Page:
Here’s what Tor.com says about “The Ugly Woman of Castello Di Putti,” which is live on the site today. (The lovely cover illustration is by Richard Anderson)
Returning to the world of Stormwrack where she set the Tor.com story “Among the Silvering Herd,” A.M. Dellamonica offers a new story that takes us deeper into this fascinating world, the setting of her new fantasy novel Child of a Hidden Sea.
The Fleet, integral to the governing of a world that is mostly water sprinkled with a number of islands, must deal with a unique form of magic, inscription, which is so subtle that its effects can sometimes only be known in retrospect. When a ship of the Fleet visits an island where scripping is common, the crew members of the sailing vessel Nightjar are at a disadvantage when faced with local matters of which they know little. Strangers on the shore, indeed, they may enjoy the local customs… but also may attract unwanted attention that could cost them more than embarrassment or money.
The Castello di Putti has a suggestive sound to it, but don’t be deceived. This is a story of civil strife, of culture shock, and ultimately of the risks and rewards of naval duty. Filled with Dellamonica’s fresh, inventive worldbuilding and the joie de vivre of a society in flux, it shows a side of Stormwrack very different from that presented in the previous tale.
Here’s the opening paragraph:
They had barely come ashore before the riot started.
Sindria, capital of Erinth, was a city of black marble and volcanic glass, a dark architectural foundation layered in color and light. Carved urns and stone window boxes built into the structures all burst with bougainvillea and daisies. Fruit trees nodded along the avenues, laden with oranges, lemons, and sun-burnished golden plums.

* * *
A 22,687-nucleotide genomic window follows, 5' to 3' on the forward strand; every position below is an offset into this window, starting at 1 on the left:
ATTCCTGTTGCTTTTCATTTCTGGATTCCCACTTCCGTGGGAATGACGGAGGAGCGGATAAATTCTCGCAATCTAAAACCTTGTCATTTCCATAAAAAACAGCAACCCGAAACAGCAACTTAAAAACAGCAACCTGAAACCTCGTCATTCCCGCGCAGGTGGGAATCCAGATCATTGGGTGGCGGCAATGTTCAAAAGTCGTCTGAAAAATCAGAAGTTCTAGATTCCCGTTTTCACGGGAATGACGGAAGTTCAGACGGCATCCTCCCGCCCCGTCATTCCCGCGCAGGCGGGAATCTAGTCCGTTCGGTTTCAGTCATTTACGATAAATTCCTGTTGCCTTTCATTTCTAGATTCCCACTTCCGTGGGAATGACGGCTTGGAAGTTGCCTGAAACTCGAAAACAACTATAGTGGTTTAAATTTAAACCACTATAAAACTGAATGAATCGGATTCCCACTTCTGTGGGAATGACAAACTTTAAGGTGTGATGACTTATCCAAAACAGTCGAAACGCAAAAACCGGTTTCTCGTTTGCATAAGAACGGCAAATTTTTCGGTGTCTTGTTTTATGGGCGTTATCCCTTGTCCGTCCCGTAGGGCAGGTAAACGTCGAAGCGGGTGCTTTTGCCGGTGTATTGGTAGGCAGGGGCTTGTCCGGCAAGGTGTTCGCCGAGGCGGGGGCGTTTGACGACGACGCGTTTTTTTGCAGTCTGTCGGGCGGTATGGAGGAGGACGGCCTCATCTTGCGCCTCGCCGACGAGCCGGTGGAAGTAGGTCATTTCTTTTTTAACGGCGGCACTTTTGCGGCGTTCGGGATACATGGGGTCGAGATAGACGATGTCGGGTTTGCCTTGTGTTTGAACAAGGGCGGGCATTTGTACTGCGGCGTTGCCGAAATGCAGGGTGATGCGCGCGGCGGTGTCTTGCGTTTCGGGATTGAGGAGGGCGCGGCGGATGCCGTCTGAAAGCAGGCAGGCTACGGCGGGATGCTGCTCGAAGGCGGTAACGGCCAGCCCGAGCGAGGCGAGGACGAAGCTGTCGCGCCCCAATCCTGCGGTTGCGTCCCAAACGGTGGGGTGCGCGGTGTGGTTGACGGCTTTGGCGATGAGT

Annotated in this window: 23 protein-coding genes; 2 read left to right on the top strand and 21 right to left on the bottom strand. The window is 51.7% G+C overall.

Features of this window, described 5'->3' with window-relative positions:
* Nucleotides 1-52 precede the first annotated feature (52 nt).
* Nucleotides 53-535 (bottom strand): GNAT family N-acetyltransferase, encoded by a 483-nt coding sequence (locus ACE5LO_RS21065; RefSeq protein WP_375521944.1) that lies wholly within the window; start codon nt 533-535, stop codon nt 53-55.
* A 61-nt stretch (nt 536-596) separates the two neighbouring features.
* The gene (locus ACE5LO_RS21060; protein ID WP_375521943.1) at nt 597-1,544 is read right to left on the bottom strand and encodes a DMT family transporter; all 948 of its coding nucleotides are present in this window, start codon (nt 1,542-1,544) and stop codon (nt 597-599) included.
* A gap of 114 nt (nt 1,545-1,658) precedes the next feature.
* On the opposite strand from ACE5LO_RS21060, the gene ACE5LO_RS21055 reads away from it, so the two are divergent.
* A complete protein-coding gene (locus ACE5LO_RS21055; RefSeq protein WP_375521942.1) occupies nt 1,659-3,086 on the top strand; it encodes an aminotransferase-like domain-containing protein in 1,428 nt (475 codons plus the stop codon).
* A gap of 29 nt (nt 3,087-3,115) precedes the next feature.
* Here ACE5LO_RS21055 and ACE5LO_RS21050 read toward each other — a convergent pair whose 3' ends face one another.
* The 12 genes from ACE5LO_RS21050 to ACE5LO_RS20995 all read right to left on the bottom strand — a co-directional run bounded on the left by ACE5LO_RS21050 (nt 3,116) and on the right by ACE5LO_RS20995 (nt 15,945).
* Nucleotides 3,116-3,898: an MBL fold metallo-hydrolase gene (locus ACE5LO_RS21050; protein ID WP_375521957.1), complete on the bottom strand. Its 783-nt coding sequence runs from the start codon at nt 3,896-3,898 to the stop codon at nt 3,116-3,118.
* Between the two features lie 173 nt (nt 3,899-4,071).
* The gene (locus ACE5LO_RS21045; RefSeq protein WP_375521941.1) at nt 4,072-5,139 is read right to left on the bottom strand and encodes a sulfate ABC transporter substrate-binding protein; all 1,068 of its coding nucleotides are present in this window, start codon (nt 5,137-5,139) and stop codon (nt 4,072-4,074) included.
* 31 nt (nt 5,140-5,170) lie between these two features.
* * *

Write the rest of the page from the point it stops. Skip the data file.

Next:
As they strode up from the landing, they passed a young couple, a fine-featured woman and handsome man, decked out in vivid fabrics, leaning on each other and sharing the support of a sturdy hardwood walker.
I am up to “Lies my Parents Told Me,” this week on Buffy. This leaves me with three S7 episodes left. It has been a lot of fun, but I’ll be glad to change gears a little, and write about some other things for awhile. Perhaps even books! Or other shows. I have been enjoying Black Sails very much, for example. Toby Stephens! Pirates! Adventure on the high seas!
This week’s rewatch covers “Storyteller,” which is the season seven Buffy episode where Andrew attempts to impose his own narrative on the killing of Jonathan Levinson, and Buffy eventually makes him cry. As he so richly deserves. Here’s my essay.
A number of the folks who comment on these columns directly (on the Tor.com site, I mean) have expressed the opinion that Andrew’s redemption arc would have made more sense and been more satisfying if it had been Jonathan’s–if he was the one who committed murder, and had to make up for it. I’m pretty much with them on this; I think Danny Strong is wonderful, and find Tom Lenk’s Andrew really hard to take.
That said, it’s a funny script in a season notable for its lack of jolly, and sometimes you just gotta take what you can get. Enjoy!
The latest Buffy Rewatch is up at Tor.com – it covers “Conversations with Dead People,” which I suspect you’ll all agree is one of the better S7 episodes.
I am at home cooking and working on the next Buffy essay (I’m on “Potential”) and I have my Schmaltz playlist on. The dictionary definition of schmaltzy is “excessively sentimental,” and I don’t know if all of my choices qualify, but I will admit, publicly, that Barry Manilow’s “Can’t Smile Without You” is on it. Essentially they’re songs that make me feel sentimental.